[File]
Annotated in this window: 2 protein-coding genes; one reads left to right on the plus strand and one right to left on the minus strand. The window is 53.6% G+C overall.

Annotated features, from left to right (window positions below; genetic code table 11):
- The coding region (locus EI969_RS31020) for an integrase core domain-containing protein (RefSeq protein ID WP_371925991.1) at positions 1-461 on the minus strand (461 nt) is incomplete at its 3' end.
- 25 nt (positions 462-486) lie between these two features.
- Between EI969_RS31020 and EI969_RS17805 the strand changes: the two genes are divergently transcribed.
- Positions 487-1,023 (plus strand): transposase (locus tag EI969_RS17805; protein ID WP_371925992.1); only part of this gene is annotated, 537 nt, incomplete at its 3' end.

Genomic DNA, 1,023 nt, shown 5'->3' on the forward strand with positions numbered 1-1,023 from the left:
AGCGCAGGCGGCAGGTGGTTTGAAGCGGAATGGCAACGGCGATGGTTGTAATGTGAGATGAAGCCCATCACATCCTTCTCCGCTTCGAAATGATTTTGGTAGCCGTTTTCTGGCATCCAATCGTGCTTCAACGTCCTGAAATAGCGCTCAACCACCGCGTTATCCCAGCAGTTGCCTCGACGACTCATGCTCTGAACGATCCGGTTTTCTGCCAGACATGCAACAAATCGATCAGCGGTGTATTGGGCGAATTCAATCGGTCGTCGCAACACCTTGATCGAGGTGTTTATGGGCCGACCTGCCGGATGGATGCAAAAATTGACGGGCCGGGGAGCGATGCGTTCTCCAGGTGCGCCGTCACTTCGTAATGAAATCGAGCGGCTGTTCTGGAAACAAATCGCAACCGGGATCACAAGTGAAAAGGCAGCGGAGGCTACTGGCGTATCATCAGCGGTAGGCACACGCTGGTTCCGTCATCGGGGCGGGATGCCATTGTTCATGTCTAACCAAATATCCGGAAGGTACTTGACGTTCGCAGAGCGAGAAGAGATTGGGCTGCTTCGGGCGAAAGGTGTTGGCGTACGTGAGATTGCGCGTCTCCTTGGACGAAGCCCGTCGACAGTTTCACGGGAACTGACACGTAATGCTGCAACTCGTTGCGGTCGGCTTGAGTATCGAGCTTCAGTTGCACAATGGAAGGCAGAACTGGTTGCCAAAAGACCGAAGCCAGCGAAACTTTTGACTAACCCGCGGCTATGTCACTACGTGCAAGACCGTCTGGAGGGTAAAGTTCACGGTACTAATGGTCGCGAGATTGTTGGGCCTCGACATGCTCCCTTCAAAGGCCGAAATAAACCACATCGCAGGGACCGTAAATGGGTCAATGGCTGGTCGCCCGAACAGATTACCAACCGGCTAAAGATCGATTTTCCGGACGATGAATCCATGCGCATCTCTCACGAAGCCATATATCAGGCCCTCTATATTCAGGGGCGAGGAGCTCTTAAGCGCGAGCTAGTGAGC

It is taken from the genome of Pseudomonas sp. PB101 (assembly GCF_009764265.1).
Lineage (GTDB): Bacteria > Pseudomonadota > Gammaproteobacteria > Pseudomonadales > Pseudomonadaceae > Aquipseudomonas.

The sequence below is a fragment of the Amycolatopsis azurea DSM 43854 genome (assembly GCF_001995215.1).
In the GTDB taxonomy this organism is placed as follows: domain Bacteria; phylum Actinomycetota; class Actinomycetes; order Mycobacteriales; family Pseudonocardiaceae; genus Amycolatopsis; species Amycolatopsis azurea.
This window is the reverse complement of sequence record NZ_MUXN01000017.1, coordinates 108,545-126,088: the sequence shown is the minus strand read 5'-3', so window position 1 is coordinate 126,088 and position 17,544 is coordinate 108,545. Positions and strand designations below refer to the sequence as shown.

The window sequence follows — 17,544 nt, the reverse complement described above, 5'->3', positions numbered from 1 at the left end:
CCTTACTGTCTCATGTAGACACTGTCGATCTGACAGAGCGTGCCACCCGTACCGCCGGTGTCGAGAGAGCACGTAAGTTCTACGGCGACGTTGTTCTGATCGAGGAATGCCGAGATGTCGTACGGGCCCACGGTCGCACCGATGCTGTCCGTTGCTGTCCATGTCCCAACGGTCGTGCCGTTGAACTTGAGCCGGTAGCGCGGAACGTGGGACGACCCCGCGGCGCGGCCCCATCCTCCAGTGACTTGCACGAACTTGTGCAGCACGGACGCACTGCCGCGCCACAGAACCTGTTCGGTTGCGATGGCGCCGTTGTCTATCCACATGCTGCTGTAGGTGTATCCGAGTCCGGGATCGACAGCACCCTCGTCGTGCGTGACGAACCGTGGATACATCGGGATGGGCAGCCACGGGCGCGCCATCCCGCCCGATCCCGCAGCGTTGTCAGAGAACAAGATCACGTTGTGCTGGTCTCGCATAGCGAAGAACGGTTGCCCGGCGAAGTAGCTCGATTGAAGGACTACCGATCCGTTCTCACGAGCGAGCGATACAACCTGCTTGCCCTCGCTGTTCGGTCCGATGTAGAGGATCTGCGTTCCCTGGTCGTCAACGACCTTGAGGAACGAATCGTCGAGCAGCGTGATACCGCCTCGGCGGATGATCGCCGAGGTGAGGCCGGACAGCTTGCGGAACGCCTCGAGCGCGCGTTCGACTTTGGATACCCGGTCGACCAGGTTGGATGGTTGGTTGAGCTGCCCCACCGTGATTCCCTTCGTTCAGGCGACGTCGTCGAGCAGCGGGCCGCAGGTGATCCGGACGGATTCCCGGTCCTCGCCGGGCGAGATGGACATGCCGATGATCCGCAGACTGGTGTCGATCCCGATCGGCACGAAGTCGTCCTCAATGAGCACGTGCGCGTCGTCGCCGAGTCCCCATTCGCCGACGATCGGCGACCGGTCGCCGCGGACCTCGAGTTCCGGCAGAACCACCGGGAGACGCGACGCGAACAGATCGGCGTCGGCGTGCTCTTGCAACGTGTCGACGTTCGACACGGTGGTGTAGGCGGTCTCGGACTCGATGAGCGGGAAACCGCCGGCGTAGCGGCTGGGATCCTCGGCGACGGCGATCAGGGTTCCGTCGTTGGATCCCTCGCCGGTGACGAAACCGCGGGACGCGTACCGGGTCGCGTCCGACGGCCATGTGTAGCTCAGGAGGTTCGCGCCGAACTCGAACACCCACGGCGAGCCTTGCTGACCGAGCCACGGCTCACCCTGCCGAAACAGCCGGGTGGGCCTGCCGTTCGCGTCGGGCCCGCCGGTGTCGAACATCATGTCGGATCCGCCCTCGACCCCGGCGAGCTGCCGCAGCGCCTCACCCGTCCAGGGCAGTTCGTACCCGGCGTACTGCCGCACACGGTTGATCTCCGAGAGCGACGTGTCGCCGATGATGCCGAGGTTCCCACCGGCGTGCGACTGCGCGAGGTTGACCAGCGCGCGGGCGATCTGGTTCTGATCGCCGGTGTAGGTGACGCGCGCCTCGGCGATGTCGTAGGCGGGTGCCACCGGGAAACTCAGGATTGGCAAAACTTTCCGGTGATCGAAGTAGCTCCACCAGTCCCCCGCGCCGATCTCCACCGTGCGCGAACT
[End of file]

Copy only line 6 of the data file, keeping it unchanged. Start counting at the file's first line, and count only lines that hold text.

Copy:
- Positions 487-1,023 (plus strand): transposase (locus tag EI969_RS17805; protein ID WP_371925992.1); only part of this gene is annotated, 537 nt, incomplete at its 3' end.